How Coronavirus Has Changed Internships

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By now, almost every summer program has been cancelled or has shifted to a digital platform. Some universities report that their pre-college programs account for nearly 10% of their yearly revenue, and these cancellations will only add to the potentially jeopardizing financial ramifications of the COVID-19 pandemic.

The economic impact of the coronavirus pandemic has been widespread, leaving over 26.4 million Americans out of work. For young people, including students gearing up for summer internships and soon-to-be college graduates, professional prospects have been disproportionately affected. Of the employers that are continuing with their internships, 75% have made at least one change to their internship program.

Internships for college students are among the job opportunities hard hit as a result of the coronavirus, with many offers abruptly rescinded and no offer of reimbursement. Many internships have been changed by being cancelled, postponed, or moved online.

A review from Yello, a career platform, finds that almost all students who had their internships cancelled were not provided with any form of repayment.

According to a new survey from the employment platform, Yello, that finds 64% of student internships that have been cancelled, did not provide any form of an alternative offer. Eleven percent of students said that they had been offered a postponed internship; 7% said they were guaranteed a final round interview next year; and 6% a full-time offer next year. Overall, a little over one-third of students taking the survey and who indicated they had a summer internship offer said it has since been cancelled.

Many students are feeling crushed. Seventy percent of the students said they were disappointed but understood the situation, while 26% said they were upset and downtrodden.

Some students said they were honored for having been chosen for the internship at all.  They are staying positive and hope that eventually, something will work out. Some have had their internships postponed rather than cancelled.

However, there are lucky ones whose internships have not been cancelled or postponed, and they would be paid for the full summer. Some employers are surveying interns to confirm that they all have access to the necessary technology, such as a computer, internet access, etc. Since the whole world has moved to online and remote work, it is required to have all the technology to remain productive. Of students who had internships changed to remote, a little more than half (51%) said they were just happy it was not cancelled, according to the Yello survey.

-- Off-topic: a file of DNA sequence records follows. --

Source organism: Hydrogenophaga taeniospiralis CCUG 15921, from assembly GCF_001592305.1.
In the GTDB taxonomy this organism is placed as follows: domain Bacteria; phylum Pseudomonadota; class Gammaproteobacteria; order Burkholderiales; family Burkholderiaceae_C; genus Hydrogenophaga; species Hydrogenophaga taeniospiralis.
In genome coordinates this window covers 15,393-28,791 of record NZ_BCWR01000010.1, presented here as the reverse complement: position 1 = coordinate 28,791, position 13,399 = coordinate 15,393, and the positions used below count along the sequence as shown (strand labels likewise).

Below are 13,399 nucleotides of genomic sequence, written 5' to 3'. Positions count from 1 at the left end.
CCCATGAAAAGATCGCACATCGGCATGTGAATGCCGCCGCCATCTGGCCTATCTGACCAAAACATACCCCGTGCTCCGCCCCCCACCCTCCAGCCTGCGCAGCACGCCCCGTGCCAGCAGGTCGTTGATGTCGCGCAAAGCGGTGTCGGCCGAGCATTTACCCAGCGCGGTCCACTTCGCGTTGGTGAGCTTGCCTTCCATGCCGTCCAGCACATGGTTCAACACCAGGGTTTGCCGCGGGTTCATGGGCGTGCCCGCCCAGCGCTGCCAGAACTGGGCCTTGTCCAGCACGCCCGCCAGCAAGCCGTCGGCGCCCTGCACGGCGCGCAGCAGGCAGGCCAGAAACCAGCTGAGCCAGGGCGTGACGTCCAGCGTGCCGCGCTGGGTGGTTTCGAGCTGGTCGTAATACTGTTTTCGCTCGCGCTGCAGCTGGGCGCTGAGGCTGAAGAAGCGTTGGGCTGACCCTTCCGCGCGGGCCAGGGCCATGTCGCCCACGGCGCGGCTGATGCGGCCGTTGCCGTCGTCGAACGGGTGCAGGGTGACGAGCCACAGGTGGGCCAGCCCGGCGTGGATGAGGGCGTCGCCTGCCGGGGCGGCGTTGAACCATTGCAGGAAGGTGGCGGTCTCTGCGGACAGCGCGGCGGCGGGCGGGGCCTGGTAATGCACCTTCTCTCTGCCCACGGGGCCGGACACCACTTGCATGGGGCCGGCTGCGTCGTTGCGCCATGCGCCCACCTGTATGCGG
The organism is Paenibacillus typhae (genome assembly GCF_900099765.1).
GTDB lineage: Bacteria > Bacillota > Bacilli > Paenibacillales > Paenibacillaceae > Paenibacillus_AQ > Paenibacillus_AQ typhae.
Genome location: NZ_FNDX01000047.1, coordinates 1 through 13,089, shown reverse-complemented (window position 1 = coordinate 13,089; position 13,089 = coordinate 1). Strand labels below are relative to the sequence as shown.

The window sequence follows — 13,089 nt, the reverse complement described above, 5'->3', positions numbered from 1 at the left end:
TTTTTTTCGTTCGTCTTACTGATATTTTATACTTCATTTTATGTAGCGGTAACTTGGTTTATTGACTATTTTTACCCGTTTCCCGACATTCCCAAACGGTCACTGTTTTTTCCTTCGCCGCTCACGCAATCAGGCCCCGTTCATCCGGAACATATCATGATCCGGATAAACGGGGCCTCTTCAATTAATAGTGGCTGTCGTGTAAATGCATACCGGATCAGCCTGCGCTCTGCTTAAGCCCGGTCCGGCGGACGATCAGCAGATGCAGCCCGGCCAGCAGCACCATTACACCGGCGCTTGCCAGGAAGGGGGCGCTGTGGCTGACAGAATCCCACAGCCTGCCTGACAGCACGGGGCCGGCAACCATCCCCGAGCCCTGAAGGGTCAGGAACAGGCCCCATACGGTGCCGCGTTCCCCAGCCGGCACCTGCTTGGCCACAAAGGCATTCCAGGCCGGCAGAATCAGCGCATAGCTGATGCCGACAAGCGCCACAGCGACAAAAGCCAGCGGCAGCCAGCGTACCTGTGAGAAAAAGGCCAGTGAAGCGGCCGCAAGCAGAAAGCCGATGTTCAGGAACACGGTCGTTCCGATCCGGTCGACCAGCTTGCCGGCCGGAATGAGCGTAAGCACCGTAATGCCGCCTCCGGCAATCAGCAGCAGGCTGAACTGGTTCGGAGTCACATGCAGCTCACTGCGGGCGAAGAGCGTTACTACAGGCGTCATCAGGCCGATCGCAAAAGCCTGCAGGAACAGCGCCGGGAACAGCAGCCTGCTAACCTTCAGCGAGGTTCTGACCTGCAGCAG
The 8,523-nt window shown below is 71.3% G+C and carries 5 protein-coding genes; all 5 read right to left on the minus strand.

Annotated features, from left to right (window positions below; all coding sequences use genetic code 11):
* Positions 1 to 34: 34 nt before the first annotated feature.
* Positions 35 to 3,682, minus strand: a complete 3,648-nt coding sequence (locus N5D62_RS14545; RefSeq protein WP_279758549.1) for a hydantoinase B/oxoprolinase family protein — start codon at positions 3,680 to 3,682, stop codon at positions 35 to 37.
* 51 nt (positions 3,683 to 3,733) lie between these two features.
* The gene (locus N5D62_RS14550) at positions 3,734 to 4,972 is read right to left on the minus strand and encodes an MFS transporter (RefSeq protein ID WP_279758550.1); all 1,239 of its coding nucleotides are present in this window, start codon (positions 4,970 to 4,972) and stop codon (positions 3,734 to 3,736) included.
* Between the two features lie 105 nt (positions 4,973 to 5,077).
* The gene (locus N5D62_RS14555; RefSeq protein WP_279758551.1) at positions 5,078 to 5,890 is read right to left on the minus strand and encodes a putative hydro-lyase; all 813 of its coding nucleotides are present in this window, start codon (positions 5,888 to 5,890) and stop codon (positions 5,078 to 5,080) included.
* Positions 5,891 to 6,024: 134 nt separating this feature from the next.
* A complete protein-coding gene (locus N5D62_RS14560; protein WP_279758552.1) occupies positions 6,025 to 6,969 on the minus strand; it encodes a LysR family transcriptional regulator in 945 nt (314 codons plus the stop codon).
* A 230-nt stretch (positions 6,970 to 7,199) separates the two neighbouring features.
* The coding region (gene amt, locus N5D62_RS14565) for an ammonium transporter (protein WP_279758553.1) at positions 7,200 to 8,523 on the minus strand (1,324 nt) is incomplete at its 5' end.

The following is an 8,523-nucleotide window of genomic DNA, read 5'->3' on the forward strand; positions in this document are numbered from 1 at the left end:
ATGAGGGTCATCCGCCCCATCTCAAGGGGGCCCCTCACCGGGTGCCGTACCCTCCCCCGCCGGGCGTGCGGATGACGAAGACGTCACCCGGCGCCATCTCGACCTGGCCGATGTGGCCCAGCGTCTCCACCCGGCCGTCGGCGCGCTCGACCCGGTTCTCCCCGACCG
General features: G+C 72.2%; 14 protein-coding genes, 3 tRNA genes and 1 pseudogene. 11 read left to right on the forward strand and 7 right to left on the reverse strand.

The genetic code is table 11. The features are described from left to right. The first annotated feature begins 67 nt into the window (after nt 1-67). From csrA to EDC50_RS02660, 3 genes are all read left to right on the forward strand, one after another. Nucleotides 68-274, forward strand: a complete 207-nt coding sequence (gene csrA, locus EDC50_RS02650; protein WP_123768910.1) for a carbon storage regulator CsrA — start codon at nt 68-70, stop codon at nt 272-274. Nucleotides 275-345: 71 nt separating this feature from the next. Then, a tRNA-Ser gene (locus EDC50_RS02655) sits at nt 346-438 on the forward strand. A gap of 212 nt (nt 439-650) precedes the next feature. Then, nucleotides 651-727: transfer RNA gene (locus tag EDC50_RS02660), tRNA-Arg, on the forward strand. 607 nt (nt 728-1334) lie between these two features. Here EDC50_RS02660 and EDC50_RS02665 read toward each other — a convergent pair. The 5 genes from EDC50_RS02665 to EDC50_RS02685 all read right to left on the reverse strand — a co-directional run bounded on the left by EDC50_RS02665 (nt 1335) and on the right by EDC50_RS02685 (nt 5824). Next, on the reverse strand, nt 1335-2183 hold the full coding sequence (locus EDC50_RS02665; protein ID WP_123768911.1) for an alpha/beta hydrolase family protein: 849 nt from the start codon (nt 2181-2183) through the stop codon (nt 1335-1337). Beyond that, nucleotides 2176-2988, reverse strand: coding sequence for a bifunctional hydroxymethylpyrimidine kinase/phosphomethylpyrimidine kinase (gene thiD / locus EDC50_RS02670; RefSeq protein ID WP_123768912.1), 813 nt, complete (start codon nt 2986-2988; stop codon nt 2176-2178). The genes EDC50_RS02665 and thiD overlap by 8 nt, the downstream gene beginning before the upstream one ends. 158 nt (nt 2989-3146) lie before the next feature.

Jeffrey Moss, CEO, and founder of Parker Dewey, which helps connect employers and students, said this should not be a hopeless situation. “Employers don’t want to cancel these internships. So we are doing our best to help companies take their internships remote instead of completely cancelling,” Moss said. He said many hiring managers have worked with freelancers remotely, and although it isn’t exactly the same thing, remote internships are on the same playing field.

The Yello survey finds that a majority of interns who are working remotely (67%) favor daily 5- to 10-minute video check-ins, while 30% favored a weekly one-on-one as the method for communication with their managers. Seventy-two percent of students overall preferred the communication to include video.

Career experts say many students will be making a mistake if they leave a gap on their resume

Jason Weingarten, Yello CEO, and co-founder says that

“Students should put their cancelled internship on their resume or in a cover letter,” referring to the period between now and the fall internship and hiring season. “I suggest they put what they were going to do and just say they didn’t get the chance because of Covid-19.” He said these students need to be reminded that they did everything right: they networked, went to career fairs and corporate presentations, and aced the interview.

Promising news on companies still hiring

Many companies are hiring, especially in tech, financial services, engineering, and computer science, according to Handshake data. Handshake recently released a blog that lists 500 companies that are still hiring college students and new grads. Some of the companies hiring include the ones that have seen increased demand due to the massive shift to remote work. Though remote internships are not ideal but are among the ways in which the student job market is continuing.

What measures should be taken now

Despite the COVID-19 cancellations, students should try to explore the skills they may have learned in their summer plans. For example, students who were planning on conducting research or internships should continue to seek projects they can complete remotely. Students can take advantage of the plethora of online opportunities to explore their passions, so when pandemic ends, they remain competitive enough.

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